Since May 2005, the Catholic Diocese of Phoenix has restored the traditional order of the Sacraments of Initiation: first Baptism, second Confirmation, third Eucharist, which will be received at third grade. This very wise movement of bishop Olmsted is well sounded in theology, ecclesiology and pastoral care.
Restoring the sacramental order is a good idea because:
- it makes the relation between sacraments clear: Confirmation as a completion, or perfection of the Holy Spirit received in Baptism; and the Eucharist as a source and summit of our faith.
- it erases the common misunderstanding that Confirmation is about maturity and adult commitment to the Church, which in turn is an opportunity for a renewal of the youth ministries.
- it makes more coherent the practices between eastern and western traditions of church and across history.
Today I will copy-paste some questions and answers regarding point b), which I get from the Diocese of Phenix web page. I very much liked to write about a) first, but since I already have this information at hand I'll go ahead. Next post I will comment on the other points. As always your opinions are very welcomed.
Q: When our children are confirmed prior to First Eucharist, how are they to make an adult commitment to the Church?
A: All sacraments are a gift from our Heavenly Father, who desires to give us His very life, which we call grace. Sacraments are not earned or merited. For this reason, Confirmation should not be perceived as the sacrament of adult commitment to the Church. In fact, the Church even requires priests to confirm infants and children younger than the age of reason when they are in danger of death so that they may receive the fullness of the Holy Spirit. An authentic mature commitment to Christ and the Church is expressed in full participation in the Eucharist and apostolic life of the Church. It is not achieved at a single moment but throughout the life-long deepening of our relationship with Christ. This begins in childhood and continues until death.
I'd like to stress: adult commitment to Christ is expressed in fully participation in the Eucaristh and apostolic live of the Church.
Q: Isn't Confirmation a sacrament of maturity that should come after First Eucharist?
A: Not really. Confirmation is actually the completion of Baptism (by the full gift of the Holy Spirit). The perfection of baptismal grace found in the Sacrament of Confirmation is not dependent upon age or knowledge of the confirmand. The grace that is conferred is a free gift and ‘does not need ratification to become effective (Cf. CCC 1308). The common practice of high school reception of Confirmation has given the impression that somehow the sacrament is merited by virtue of age or training. In truth, the Sacrament of Confirmation is an effective vehicle of grace at any age as long as it is validly conferred. Thus, those that receive the sacrament are able to reap its benefits from the moment of reception. The graces of this sacrament conferred at a young age could be of great assistance to young people as they grow toward adolescence and young adulthood. Regardless of age, Confirmation is always a Sacrament of Initiation. The important thing to remember is that sacraments are not about age alone, they are about growing in faith, about sharing in God's grace. In the Diocese of Phoenix as of May 15th, 2005 established the reception of Confirmation and First Eucharist in the Third grade.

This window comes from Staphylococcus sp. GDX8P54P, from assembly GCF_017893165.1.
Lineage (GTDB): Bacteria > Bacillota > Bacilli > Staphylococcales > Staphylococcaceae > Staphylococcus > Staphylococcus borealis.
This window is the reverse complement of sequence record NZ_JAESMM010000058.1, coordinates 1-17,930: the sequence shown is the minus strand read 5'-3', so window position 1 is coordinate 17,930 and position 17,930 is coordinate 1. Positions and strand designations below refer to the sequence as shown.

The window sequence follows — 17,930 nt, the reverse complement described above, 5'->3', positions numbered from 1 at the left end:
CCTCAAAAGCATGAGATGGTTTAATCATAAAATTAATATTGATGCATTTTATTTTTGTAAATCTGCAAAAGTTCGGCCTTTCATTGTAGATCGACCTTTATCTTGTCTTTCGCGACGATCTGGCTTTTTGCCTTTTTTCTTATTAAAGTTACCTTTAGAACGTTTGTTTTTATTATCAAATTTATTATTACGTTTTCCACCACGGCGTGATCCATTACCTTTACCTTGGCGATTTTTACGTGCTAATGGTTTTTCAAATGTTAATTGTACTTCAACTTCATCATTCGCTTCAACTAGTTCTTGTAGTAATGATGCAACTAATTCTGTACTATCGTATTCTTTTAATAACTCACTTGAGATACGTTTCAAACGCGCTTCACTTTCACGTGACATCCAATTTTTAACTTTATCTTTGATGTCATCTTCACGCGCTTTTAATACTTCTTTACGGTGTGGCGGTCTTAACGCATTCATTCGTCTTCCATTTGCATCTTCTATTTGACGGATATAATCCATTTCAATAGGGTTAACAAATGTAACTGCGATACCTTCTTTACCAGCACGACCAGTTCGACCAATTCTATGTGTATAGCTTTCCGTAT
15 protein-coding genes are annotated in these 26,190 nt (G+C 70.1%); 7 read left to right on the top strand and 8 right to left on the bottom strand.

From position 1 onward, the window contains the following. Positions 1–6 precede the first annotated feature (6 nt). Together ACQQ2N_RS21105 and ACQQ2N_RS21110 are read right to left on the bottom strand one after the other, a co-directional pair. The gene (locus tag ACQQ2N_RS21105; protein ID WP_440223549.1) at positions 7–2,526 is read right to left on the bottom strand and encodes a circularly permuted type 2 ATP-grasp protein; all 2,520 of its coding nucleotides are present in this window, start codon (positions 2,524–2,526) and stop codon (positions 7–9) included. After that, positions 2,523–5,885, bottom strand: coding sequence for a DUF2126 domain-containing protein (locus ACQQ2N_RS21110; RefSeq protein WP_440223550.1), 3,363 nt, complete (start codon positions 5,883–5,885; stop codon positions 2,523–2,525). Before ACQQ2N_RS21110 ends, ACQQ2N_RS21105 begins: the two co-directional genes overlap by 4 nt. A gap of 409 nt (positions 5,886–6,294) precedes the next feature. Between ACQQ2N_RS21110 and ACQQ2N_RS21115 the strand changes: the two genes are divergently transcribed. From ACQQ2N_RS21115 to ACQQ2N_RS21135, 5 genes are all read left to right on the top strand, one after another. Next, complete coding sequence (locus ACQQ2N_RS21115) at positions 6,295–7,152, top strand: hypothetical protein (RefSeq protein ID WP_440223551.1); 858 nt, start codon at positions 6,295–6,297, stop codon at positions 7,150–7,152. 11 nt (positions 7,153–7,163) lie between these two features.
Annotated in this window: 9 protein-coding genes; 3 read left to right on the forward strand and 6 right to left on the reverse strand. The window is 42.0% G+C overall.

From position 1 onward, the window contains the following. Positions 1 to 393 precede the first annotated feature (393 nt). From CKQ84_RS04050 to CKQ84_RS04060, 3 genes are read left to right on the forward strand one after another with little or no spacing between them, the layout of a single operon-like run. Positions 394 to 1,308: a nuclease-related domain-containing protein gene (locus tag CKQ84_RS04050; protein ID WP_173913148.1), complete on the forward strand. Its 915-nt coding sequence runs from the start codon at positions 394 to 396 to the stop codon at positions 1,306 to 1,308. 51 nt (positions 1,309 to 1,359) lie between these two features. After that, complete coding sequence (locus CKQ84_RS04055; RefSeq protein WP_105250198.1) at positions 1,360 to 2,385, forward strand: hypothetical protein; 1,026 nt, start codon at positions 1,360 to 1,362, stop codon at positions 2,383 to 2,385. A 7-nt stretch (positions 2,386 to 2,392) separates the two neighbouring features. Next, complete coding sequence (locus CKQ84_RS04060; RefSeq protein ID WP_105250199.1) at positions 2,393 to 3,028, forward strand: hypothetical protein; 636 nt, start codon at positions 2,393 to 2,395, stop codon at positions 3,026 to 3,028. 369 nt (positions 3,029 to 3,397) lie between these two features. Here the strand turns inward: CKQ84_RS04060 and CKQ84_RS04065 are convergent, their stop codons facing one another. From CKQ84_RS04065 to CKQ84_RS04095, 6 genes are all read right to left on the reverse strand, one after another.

I'd like to stress: confirmation is a free gift not dependent on knowledge, the graces conferred could be of great assistance to young people as they grow towards adolescence and adulthood.
Q: How will this change impact ministry to teens and our youth ministry programs?
A: In the long run, we believe this is a great step for youth ministry. “Receiving” the sacrament can be used as a carrot or bottom-line motivation for attendance. Instead of drawing teens by our own creative efforts and quality ministry, we can easily be tempted to rely on having a “captive” audience who is required to be present. The problem with captives is that they may really feel and act like prisoners, as they are forced to be present at meetings they really do not want to attend. Also, because the sacrament tends to be the focus and destination, few teens stay involved once confirmation is celebrated. Instead of understanding the sacrament of confirmation as a beginning or the strengthening for a more committed Christian lifestyle, many teens walk away with a sense of relief that it is all over. As a result, it is viewed more as a rite of graduation from religious education. The irony is that confirmation celebrates an initiation into a church from which many immediately drop out. Parish based Youth Ministry programs are called to have the mission of the church as its purpose. They are called to incorporate the proclamation of the Gospel, through evangelization, growth in holiness and fullness of faith; and by loving and serving all those in need. Our youth ministry teams must evangelize, build teens up through formation, and send them out to minister, thereby help these young disciples, through the power of the Holy Spirit received in Baptism and Confirmation, become mature apostles to their peers.
I'd like to stress: releasing adolescents of being captive until confirmation-graduation could indeed help youth ministry.
Hope you find it interesting: more on the following post.
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